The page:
JOHANNESBURG – National Treasury has confirmed that regulations to harmonise the taxation of contributions to pension funds, retirement annuities and provident funds will take effect on March 1 next year.
This means that provident fund members will only be able to take one third of their pension benefit as a cash lump sum at retirement and that the remaining two thirds will have to be annuitised. However, this will only apply to contributions made after March 1, 2016 and for those below 55 years of age. Moreover, members will only be required to annuitise once their retirement savings exceed an increased amount of R247 500. The previously proposed threshold was R150 000.
Provident fund members could previously take their full pension benefit as a cash lump sum at retirement. Pension and retirement annuity funds are already required to annuitise and won’t be affected by this particular change.
The regulations were initially scheduled for implementation in March this year but were postponed amid concerns that members would not have access to their pension benefits prior to retirement once the new regulations were introduced. This fuelled pre-mature resignations to access retirement funds.
The reform proposals are part of a broad overhaul of the retirement industry, which aims to encourage household savings and improve the financial situation of especially vulnerable individuals.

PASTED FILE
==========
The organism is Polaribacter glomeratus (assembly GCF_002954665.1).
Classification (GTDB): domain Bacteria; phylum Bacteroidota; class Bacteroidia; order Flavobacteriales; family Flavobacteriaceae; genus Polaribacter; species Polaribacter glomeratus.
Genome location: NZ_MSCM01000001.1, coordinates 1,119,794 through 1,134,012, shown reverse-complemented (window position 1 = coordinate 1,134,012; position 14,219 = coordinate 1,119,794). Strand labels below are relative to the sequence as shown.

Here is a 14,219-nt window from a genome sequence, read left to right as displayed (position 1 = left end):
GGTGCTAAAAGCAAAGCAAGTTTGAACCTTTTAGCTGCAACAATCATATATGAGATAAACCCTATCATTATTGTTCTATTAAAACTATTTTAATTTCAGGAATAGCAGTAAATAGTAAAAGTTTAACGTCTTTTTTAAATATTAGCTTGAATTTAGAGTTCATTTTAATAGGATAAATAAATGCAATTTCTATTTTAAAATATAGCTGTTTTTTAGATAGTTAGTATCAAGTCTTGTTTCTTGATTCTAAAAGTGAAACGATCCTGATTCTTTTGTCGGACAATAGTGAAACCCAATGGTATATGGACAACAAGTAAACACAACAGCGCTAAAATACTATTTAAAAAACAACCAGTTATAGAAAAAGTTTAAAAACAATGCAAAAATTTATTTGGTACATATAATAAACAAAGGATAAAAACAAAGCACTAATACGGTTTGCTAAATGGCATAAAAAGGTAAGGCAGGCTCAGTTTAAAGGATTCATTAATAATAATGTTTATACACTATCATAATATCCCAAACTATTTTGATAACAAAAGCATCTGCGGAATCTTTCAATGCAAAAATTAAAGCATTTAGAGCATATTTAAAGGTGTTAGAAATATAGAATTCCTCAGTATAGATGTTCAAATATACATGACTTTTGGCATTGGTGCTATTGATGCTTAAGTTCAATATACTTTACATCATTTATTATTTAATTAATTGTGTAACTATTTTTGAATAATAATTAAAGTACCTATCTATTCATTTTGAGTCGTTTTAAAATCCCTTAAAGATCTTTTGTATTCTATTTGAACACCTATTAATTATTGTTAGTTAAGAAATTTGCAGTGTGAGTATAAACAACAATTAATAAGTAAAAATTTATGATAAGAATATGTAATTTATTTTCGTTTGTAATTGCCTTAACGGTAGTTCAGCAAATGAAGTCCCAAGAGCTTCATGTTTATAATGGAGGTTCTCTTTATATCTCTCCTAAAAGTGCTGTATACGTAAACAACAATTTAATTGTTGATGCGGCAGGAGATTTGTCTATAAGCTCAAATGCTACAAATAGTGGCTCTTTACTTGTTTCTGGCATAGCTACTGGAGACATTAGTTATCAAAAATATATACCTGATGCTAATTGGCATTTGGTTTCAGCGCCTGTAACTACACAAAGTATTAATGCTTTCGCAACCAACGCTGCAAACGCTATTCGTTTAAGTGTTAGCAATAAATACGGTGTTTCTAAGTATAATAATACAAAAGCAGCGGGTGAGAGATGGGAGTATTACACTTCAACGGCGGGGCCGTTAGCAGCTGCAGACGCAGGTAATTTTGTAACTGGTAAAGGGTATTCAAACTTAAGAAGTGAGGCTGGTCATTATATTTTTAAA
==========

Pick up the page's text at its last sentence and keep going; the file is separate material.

Labour unions have been quite vocal in their criticism of some of the proposed changes, notably compulsory preservation and have previously indicated that they want more clarity on social security reform before they support further regulatory amendments around retirement.
In a statement issued on Thursday, National Treasury said all individual taxpayers who contribute towards a retirement fund (pension or provident fund or retirement annuity) from March 1 next year, will qualify for a tax deduction up to 27.5% of the greater of taxable income or remuneration, up to a limit of R350 000.
Treasury said except for very high-income taxpayers who tended to claim a higher than proportionate deduction, this limit will in most cases afford members of pension funds to save more through a retirement fund.
Its statement reiterated that the new regulations were not an effort to nationalise pension funds.
Treasury also said it had no intention of introducing preservation “through the back door”.
“The law has not changed to prevent members of provident and pension funds from accessing their retirement savings upon resignations, including also upon dismissals or retrenchments.”
Treasury said it was committed to releasing the paper on social security despite its complexity.
“Even with the advent of social security, retirement funds will still need to be improved to ensure that the outcome for members is better than at present,” it said.
It added that it was working on various reforms to lower charges on annuities and assist members with accessing suitable annuities to deal with their various concerns.
“Government advises workers not to rush and resign from their jobs if they have any concerns, and should rather check with their retirement funds (with their trustees or principle officers) or registered financial advisors to assess any information on whether it is correct or not.
“Those cashing out their pension or provident fund savings will not only pay significant amounts of unnecessary taxation, but will lose out the growth on their savings and will need to save significantly more in future if they wish to safeguard their standard of living in retirement.”
The legislation will be reviewed after two years.